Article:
Sunday, April 29, 2012

Like Moths To The Flame Part Three

Saturday morning launched with a walk to La Piccolina, which this time was readily accessible. I had wanted to have barbacoa at Barbacoa de Siguilucán, Hidalgo, which on an earlier visit had been across the street from the Hotel Pal. But alas, not this time. It was gone.

So two of us had light breakfasts at La Piccolina, Ron abstaining, as he was saving room for Ricos Tacos Toluca.

En route, on C/ Ernesto Pugibet, we saw the usual long lines to purchase the weekends only barbacoa at Cocina Vianey. This place is very popular, and if you want their barbacoa, get there early or stand in line.

We got to Ricos Tacos Toluca with only short detour. There were already considerable clientele around the stand. The red and green sausages were hung in the window with care. It was like Christmas in April.

When we were able to get close enough to the order window, Ron and I both got a pair of generously filled tacos. He, one chorizo verde and rojo each; I a chorizo rojo and a taco de bistec (thinking I was ordering a taco of cecina enchilada).

The tacos are dressed with long strands of sauteed onions, and you can help yourself to a salsa roja and a spicy salsa de aguacate from two large molcajetes within reach.

We sat at benches outside enjoying our tacos. Meanwhile, Sra. Cuevas was shopping at a large restaurant supply store across C/ López, where she bought some nice, plain white plates and a couple of pairs of spring loaded tongs.

Tentative ratings for Ricos Tacos Toluca
Food: ***1/2
Service: Get in line and order.
Price: -$ BARGAIN! Tacos, $13 pesos each
Ambience: It's a street corner, you know?

We then walked back to the hotel for a long rest until our afternoon reservation at El Bajío, in far flung Azcatpotzalco, on Av. Cuitláhuac. There would be a test of navigation skills, using an iPod touch and Google Maps as an adjunct.

We allowed ourselves about 40 minutes to arrive at the restaurant, but with a willing taxista and the iPod Touch, we made efficient work of it. The route shown on the computer varies slightly from that on the iPod. We didn't make that short loop at the beginning. (Edited to make them the same.)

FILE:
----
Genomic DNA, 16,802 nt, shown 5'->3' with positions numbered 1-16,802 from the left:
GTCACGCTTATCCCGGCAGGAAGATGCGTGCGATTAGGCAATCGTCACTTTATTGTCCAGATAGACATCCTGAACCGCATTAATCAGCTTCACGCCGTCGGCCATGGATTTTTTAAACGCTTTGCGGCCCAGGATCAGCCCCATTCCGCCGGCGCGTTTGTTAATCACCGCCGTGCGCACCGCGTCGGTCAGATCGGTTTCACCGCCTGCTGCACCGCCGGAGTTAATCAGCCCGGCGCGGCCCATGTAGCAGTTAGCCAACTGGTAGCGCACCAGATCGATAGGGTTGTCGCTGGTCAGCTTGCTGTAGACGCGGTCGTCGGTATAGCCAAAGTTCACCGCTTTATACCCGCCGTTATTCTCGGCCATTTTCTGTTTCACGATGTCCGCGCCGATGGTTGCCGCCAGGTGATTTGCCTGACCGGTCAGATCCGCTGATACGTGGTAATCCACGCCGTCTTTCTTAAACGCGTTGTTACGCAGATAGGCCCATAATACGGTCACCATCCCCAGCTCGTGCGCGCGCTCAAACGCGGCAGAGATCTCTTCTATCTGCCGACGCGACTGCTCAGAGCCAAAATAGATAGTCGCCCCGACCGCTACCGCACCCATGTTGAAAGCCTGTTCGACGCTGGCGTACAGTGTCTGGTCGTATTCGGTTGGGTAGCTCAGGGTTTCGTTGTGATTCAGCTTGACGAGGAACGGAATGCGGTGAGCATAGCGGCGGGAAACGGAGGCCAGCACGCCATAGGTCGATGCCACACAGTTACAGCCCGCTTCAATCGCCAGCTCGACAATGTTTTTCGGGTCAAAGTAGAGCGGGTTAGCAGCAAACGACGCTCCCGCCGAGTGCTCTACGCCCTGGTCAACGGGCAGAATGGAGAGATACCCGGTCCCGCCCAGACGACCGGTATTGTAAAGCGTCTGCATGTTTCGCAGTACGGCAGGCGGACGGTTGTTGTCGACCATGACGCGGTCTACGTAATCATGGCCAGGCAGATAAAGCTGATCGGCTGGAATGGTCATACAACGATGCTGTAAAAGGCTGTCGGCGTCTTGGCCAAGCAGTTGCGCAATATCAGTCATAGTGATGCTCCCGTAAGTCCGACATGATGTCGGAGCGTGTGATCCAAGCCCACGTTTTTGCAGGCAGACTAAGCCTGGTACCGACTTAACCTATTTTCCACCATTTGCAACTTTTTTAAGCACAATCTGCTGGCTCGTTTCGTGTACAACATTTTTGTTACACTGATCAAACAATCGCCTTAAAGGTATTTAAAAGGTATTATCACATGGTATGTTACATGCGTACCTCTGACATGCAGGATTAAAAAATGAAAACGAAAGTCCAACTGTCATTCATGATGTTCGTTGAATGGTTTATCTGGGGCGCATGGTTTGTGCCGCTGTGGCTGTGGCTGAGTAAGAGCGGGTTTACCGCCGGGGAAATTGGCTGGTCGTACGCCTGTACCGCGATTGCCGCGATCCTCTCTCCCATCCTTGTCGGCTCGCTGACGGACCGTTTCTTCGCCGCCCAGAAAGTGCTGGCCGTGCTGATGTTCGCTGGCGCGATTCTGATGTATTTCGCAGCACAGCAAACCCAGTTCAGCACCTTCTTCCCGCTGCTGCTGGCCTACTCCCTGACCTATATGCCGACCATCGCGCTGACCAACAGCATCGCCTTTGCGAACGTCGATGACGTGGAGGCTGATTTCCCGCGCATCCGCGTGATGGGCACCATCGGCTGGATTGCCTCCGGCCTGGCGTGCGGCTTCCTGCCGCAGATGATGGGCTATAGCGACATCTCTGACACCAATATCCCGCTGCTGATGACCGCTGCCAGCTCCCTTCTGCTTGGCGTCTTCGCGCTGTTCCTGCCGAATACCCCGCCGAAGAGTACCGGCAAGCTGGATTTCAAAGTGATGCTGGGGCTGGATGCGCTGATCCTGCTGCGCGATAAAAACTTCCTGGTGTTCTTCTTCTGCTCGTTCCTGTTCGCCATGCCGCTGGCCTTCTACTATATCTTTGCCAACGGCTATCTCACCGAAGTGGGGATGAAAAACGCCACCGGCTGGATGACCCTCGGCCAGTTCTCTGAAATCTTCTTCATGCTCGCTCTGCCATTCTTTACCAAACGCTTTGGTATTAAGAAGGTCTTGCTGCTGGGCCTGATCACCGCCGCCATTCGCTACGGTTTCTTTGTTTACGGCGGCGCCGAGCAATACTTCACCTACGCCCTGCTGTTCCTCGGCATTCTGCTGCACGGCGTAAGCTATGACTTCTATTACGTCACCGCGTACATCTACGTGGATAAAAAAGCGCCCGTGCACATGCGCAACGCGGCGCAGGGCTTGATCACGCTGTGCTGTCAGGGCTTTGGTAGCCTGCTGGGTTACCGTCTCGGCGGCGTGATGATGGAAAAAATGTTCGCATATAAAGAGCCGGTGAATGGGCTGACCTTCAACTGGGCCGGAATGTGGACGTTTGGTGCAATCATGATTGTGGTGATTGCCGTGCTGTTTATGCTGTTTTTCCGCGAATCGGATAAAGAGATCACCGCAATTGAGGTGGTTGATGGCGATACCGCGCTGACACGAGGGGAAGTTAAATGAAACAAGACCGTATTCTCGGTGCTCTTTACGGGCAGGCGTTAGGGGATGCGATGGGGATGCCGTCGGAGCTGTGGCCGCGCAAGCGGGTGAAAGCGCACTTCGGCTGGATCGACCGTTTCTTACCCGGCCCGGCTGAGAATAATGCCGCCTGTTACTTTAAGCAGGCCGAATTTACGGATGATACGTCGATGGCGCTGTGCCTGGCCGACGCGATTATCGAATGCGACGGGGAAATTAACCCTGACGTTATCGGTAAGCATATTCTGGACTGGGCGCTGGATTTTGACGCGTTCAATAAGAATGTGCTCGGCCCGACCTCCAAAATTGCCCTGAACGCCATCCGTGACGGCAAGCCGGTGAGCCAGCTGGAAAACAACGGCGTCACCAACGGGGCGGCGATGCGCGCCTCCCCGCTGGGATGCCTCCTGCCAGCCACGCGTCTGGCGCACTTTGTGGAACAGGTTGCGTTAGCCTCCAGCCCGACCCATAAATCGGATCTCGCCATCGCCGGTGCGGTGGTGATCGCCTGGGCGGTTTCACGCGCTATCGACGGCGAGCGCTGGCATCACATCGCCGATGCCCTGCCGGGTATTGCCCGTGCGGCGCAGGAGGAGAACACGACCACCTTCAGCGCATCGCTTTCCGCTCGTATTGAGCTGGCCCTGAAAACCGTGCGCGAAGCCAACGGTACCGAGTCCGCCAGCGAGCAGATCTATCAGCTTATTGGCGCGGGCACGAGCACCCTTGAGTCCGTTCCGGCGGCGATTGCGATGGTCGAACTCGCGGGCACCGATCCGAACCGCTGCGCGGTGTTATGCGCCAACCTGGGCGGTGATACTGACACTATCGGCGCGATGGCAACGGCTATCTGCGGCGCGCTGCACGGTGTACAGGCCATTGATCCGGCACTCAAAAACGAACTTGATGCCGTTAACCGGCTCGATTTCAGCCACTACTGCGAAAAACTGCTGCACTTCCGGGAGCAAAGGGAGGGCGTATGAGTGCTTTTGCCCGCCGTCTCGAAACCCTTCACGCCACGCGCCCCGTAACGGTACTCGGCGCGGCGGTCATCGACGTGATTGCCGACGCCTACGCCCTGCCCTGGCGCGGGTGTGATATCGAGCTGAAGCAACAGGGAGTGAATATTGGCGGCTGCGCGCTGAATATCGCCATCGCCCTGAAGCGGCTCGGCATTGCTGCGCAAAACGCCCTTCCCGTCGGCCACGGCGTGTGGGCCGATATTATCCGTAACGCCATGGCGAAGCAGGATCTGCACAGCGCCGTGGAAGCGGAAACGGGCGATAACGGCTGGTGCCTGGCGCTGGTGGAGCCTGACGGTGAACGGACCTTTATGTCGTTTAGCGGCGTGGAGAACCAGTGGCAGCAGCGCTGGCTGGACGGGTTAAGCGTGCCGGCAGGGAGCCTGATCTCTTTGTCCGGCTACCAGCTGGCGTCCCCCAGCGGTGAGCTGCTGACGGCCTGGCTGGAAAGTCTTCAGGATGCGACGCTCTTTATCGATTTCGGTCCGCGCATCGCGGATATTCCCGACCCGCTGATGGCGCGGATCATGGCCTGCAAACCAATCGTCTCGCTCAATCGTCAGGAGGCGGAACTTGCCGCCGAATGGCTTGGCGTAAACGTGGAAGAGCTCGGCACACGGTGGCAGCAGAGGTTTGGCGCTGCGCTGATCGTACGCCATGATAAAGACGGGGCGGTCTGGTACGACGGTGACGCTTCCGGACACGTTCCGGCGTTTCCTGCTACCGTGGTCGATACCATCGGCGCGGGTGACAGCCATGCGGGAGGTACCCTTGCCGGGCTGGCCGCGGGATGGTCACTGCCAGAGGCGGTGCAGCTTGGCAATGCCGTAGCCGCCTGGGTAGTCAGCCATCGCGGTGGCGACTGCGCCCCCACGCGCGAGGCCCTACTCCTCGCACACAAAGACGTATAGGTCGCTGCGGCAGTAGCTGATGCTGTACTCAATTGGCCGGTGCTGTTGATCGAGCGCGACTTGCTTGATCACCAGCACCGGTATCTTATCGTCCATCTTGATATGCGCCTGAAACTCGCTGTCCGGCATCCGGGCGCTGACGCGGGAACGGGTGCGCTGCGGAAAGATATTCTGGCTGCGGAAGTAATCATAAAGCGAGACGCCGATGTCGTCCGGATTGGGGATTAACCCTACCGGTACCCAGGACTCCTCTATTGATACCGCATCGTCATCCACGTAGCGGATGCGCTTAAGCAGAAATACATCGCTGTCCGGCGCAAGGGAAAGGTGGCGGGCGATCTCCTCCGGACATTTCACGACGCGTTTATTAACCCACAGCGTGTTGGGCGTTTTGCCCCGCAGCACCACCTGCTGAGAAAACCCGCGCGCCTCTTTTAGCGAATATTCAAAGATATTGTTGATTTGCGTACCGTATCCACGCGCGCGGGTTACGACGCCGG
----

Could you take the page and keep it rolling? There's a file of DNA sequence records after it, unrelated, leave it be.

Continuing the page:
The cab fare was surprisingly less than $50 pesos, but we gave the taxista a modest tip, for being so adaptable.

It was 3:00 p.m. Saturday afternoon, a peak time for the restaurante. A Sra. Nieto, the hostess as well as Carmen Ramírez, daughter of the owner, greeted us and we were quickly seated. Soon, a better table became available, and Sra. Nieto suggested that we move to it.

We started our comida with a couple of Cervezas Bohemia Claras and a glass of very good horchata for Doña Cuevas. After considerable discussion, we chose three entradas (appetizers) from the menu. (There are a lot more.)

Empanadas de Plátano Relleno de Frijoles Negros; Tacos de Jaiba en Hojas de Plátano (really more of a tamal than a taco); and Panuchitos de Cochinita Pibil (which blew away the tacos of cochinita pibil we'd had at El Huequito).

L-R: Panuchitos, Tacos de Jaiba, Empanadas de Plátano
It was difficult to decide what to have for our platos fuertes. There was a small conjunto de música Jarocha playing and sing very well, but loudly and at close hand.

Ron and I both ordered barbacoa de borrego con nopal asado (usually we would order different dishes) and Sra. Cuevas wisely chose Carnitas Estilo El Bajío.

Barbacoa de borrego con nopal asado

The barbacoa was a slightly dry version that came without consomé, although that could be ordered separately. On reflection, we should have. The Carnitas Estilo Bajío were  juicy, prepared with Tequila and cerveza plus some seasoning vegetables.

Carnitas Estilo El Bajío
Ron also ordered Arroz y Plátanos con Mole de Xico, a signature mole. I tasted it. It is very dark, complex and interesting, but I have doubts that I could consume a whole dish of that mole. It distantly reminded me of Hoisin Sauce.

We finished our meal with a well made café de olla, a licor Agavero, a couple of orders of flan and one order of natillas. The flan was just o.k. and the natillas, a type of liquid custard, was smooth and pleasant.
Creamy Natillas
Ratings For El Bajío Cuitláhuac
Food: ****
Service: ****
Price: $$$-$$$$$ Our bill was just over $1700 pesos, before tip.
Ambience: Mexican Folkloric

Live Music Advisory: Moderate to loud. Musical group may not be present during the week.
In fact, when we dine again at El Bajío, we will go on a weekday.

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1 comment:

Felipe Zapata said...

Good work!